Jaguar’s Mouth Watering Project 7 Concept

Jaguar just revealed a F-Type variant of every racers dreams, the Project 7. It’s in concept form, and it’s an utter shame that it’s only been created to wow the crowds at the Festival of Speed. Yep, you guessed it, it’s another one-off!

It’s becoming quite annoying how Jaguar are failing to give us cars that us petrol-heads actually want, such as the C-X75, that is a supercar that belongs on the road, but Jaguar will keep it caged up.

The Project 7 Concept is based on the F-Type Roadster, and looks like a modern day successor of the Jaguar D-Type.

Based on the F-Type Roadster, the Jaguar Project 7 (the name refers to Jaguar’s seven Le Mans triumphs) is strictly a one-off design study designed to wow the crowds at the Festival of Speed.

The amazing thing is, that Jaguar’s designers actually turned it from sketch, to reality in just four-months, which is pretty impressive!

It features a new carbon-fibre front-splitter, side skirts and a rear diffuser. The windscreen been reduced down in size, giving the Project 7 a hint of D-Type. The rear features a fixed spoiler and a deeper front bumper design. The bonnet vents, wing mirrors and even inserts on those huge 20-inch alloy wheels feature carbon-fibre.

Having only space for the driver on the inside, the Project 7 Concept goes with a race-inspired theme.. Where the passenger would normally sit, is where the driver can keep his helmet, and the helmet itself goes with the cars’ theme by having it matching to the blue exterior paintwork. The seating position is also race-inspired, as the driver sits 30mm lower than the standard F-Type. Even the drivers’ seat has been changed to a composite bucket seat and is gripped by a four-point harness.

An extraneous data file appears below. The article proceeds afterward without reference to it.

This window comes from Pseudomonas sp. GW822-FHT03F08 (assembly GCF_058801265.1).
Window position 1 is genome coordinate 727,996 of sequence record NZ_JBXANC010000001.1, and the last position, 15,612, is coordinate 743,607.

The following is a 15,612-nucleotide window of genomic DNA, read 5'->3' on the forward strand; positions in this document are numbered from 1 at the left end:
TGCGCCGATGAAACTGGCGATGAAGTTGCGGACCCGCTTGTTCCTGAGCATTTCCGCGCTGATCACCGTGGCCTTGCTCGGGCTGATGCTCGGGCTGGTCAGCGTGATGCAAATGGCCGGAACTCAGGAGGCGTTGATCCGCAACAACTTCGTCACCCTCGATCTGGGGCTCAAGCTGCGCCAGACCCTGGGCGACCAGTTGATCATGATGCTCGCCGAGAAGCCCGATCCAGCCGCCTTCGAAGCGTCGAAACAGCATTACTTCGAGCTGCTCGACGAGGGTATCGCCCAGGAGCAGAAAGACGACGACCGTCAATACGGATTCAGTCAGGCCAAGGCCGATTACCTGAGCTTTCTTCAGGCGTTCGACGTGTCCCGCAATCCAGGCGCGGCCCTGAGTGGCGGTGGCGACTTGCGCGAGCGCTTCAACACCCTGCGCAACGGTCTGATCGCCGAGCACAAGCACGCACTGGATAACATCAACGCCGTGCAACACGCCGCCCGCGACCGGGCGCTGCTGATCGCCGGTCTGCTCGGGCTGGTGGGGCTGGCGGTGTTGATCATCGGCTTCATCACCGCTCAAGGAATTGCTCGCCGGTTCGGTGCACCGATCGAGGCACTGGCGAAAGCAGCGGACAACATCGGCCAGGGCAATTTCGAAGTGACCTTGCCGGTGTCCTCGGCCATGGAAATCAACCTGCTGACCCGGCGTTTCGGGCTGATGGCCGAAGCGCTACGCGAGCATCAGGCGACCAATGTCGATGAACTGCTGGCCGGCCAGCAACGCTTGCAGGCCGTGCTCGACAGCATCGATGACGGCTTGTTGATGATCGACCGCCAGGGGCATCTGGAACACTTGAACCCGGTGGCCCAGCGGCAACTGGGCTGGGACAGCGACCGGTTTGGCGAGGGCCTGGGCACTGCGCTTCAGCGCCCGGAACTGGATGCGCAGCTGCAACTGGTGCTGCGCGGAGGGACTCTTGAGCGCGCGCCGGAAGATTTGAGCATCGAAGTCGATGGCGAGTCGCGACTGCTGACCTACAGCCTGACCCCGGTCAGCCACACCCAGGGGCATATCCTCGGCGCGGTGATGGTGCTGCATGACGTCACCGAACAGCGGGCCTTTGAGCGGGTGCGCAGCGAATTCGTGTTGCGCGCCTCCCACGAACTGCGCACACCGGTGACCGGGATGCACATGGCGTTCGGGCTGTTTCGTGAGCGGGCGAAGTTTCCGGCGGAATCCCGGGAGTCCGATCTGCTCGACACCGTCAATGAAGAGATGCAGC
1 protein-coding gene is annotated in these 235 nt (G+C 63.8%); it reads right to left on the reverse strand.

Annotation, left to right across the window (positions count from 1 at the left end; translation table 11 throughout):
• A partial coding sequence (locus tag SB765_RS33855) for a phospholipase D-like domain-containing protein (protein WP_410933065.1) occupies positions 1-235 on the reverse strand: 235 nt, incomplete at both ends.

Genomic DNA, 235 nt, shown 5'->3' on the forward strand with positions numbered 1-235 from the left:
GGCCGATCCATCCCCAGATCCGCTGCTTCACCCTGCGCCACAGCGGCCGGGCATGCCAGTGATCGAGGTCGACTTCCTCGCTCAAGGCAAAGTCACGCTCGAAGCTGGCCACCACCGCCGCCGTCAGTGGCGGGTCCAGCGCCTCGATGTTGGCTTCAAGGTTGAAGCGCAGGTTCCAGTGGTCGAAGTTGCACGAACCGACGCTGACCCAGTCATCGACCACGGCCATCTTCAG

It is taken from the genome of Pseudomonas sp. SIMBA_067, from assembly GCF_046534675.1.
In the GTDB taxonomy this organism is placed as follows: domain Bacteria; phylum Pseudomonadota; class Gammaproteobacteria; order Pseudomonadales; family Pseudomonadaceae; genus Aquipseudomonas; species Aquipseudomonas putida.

The power isn’t on the short-list, the Project 7 Concept incorporates a not-so-subtle 5.0-litre supercharged V8 from the original F-Type V8 S but with an extra 54bhp, taking the final figure to an astonishing 545bhp. Torque has also been increased from 625Nm to 680Nm

Under the bonnet is the same 5.0-litre supercharged V8 as the F-Type V8 S but with an extra 54bhp, taking the total output to 545bhp. Torque also increases from 625Nm to 680Nm. Put the pedal to the metal and you’ll be hitting 0-60 in 4.1 seconds.

Production BMW X4 Spyshots

bmw_x4_production_front

Since BMW revealed the BMW X4 Concept, we’ve seen many ideas of what the production version could possibly look like, but here we have a bunch of spyshots that could just be the production version of the BMW X4.

As with most car manufacturers filling the gaps with new niches, the BMW X4 is the latest addition to the BMW X range. Essentially, it’s just a beefier 4 Series, but then again, smaller compared to the X5 and X6, think of it as the 4 Series and the X6′s lovechild. With the X4 being one-higher than the X3, the next X3 will share some of the X4′s features. From the spyshots, it doesn’t seem the X4 has entirely followed the path of the X4 Concept, maybe it was the X4 Concept’s aggressive bumper style that made it look that bit better, maybe the X4′s M-Pack may be able to solve this, only time can tell.

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The X4 is very unique compared to any other car on the market though,making it a great platform for Mercedes-Benz and Audi to follow.

We can also expect the X4 Concept’s headlight design to appear in the production version as that seems to be the trend of BMW lately. The camouflage on the headlights proves this theory further as it is strategically placed in a straight horizontal line so it looks like the currect X3′s headlight design.

Much like the X3, the X4 will be produced and in Spartanburg and should be with us around early 2014.